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Children's book awards

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The American Library Association announced the winners of a number of prizes for children's literature Monday in Boston. Considered the "Academy Awards" of children's book publishing, the top honors - particularly the Newbery and Caldecott medals - generate intense interest from libraries, schools, and parents, in addition to ensuring that the winners will remain in print for many years.

Two lifetime achievement awards were also conferred. Francesca Lia Block received the Margaret A. Edwards Award and Laurence Yep received the Laura Ingalls Wilder Medal.

For more information about all the ALA prizes, go to www.ala.org.

Newbery Medal

Kira-Kira, by Cynthia Kadohata, Atheneum Books, $15.95 (ages 9-12).

In this tender novel, two sisters lie on their backs, watching the stars and repeating the Japanese word for "glittering" (kira-kira). The story describes a loving Japanese-American family from the point of view of the younger sister. Personal challenges and family tragedy, particularly the older sister's struggle with lymphoma, are set against the oppressive social climate of the South during the 1950s and early 1960s.

Caldecott Medal

Kitten's First Full Moon, written and illustrated by Kevin Henkes, Greenwillow Books, $15.99 (ages 4-8).

Henke's black-and-white illustrations with rose undertones tell a simple story about a kitten who mistakes the moon for a bowl of milk. Kitten ventures out to taste the big saucer in the sky, but can't quite make it. At the return home, all is well. The moon, the flowers, the fireflies' lights, and the kitten's eyes repeat the circle motif for young children just learning the wonder of objects.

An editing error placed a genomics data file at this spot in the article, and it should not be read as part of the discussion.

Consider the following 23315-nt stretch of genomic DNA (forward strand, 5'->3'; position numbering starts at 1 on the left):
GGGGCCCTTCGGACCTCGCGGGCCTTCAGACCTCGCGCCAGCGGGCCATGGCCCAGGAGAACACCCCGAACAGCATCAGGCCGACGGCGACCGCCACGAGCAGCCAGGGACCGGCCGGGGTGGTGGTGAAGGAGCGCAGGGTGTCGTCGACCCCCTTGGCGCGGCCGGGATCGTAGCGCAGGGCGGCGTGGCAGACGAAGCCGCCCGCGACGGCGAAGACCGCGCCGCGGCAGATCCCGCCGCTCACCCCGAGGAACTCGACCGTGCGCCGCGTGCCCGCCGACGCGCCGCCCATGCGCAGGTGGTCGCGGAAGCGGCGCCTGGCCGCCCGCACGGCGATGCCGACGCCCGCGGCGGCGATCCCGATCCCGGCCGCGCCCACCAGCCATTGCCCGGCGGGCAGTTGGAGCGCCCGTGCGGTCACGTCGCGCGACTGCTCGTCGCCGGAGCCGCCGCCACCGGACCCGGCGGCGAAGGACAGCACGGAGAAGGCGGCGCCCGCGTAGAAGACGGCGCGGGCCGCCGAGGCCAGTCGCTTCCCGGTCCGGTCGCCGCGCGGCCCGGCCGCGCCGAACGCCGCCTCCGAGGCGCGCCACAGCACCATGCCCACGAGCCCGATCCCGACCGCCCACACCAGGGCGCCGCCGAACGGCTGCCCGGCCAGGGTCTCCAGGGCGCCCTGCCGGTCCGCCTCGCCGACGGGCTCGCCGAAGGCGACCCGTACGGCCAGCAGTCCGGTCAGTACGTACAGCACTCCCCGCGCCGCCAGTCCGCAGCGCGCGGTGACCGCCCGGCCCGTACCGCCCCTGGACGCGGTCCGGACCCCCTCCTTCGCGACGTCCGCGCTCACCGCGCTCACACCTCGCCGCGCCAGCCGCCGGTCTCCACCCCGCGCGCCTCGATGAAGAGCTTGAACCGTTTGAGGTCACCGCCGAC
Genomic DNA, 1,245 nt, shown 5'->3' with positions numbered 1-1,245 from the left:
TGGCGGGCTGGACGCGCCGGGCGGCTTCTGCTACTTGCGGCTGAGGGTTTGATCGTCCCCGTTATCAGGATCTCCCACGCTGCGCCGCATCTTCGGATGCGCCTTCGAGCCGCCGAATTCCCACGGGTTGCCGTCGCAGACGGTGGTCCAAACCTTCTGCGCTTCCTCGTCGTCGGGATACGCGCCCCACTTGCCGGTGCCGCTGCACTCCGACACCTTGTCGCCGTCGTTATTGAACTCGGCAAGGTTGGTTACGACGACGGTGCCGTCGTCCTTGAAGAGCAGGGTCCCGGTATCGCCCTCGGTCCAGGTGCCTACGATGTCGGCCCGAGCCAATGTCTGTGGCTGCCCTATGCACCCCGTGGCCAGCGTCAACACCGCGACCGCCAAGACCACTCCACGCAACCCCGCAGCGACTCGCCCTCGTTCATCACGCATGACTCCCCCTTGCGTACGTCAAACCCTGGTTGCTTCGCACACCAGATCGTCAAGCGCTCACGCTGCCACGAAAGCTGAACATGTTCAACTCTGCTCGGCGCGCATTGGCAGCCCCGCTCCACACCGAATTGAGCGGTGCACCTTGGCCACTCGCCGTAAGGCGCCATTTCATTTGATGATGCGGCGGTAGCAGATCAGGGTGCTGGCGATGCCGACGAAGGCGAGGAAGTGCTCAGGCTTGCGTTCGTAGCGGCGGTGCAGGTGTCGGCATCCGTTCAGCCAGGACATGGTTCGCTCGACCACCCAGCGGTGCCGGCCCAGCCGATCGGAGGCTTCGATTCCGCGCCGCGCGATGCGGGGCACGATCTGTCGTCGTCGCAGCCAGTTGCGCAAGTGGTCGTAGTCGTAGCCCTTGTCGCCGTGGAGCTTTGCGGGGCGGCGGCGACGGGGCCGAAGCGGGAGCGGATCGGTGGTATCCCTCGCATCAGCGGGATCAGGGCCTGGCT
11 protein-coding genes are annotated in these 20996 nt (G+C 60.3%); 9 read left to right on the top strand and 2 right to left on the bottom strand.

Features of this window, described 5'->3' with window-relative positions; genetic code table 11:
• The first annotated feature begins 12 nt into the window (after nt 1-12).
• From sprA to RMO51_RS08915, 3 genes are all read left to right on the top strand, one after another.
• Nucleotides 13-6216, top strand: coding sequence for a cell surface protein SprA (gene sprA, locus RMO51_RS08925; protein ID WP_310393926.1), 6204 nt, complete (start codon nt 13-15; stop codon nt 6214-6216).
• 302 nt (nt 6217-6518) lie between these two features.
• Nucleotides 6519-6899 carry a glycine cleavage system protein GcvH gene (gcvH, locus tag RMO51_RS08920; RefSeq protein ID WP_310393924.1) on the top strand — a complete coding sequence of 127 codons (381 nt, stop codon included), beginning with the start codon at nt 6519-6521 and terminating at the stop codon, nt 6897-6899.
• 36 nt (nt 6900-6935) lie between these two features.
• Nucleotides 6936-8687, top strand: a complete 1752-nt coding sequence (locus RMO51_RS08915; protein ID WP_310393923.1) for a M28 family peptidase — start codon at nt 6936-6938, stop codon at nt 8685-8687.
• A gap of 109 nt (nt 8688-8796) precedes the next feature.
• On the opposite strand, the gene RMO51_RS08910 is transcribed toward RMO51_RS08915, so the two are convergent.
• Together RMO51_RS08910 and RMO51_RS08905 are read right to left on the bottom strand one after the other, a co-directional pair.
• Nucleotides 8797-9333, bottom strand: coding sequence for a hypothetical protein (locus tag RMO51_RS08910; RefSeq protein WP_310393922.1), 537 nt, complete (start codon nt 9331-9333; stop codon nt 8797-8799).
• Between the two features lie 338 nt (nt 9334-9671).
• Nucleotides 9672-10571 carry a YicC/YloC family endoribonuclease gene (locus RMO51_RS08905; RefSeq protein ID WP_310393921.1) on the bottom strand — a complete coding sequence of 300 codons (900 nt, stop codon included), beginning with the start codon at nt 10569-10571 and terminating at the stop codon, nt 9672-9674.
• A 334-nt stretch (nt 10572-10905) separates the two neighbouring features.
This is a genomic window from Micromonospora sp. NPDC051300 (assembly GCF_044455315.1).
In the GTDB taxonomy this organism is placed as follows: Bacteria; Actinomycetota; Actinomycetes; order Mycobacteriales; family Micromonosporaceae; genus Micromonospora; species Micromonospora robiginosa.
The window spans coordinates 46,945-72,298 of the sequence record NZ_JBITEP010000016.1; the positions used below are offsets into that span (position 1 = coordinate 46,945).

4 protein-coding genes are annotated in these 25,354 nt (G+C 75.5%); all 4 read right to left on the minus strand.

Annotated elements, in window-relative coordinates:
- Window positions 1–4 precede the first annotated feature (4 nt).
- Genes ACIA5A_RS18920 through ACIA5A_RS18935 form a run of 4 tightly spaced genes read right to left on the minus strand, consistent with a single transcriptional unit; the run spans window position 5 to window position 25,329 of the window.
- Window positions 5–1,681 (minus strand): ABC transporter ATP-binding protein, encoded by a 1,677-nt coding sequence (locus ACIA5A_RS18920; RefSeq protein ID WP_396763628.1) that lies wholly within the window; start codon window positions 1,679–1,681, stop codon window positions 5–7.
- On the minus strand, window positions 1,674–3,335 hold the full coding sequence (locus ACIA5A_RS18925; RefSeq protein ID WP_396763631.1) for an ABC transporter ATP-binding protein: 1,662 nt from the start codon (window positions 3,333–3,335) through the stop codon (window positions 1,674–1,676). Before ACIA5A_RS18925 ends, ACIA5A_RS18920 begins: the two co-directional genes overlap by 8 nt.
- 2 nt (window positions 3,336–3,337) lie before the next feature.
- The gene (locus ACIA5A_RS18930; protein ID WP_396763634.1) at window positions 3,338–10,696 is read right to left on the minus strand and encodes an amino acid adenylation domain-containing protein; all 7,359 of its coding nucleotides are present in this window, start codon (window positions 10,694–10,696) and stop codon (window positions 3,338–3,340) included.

Coretta Scott King Award/Author

Remember: The Journey of School Integration, by Toni Morrison, Houghton Mifflin, $18 (ages 9-12).

Nobel Prize winner Toni Morrison uses more than 50 archival photographs, many of children, to take readers on a journey to remember "the narrow path, the open door and the wide road" to integration of American schools before and after the Supreme Court's Brown v. Board decision in 1954.

Coretta Scott King Award/Illustrator

Ellington Was Not a Street, illustrated by Kadir Nelson, written by Ntozake Shange, Simon & Schuster, $15.95 (ages 9-12).

Nelson evokes the feelings of a family album in the rich, deep-toned oil paintings of this book, which provides a tribute to the legendry African- Americans of the Harlem Renaissance. Shange's poem "Mood Indigo" (1983) serves as the text. Brief biographical sketches at the end provide direction for further discovery.

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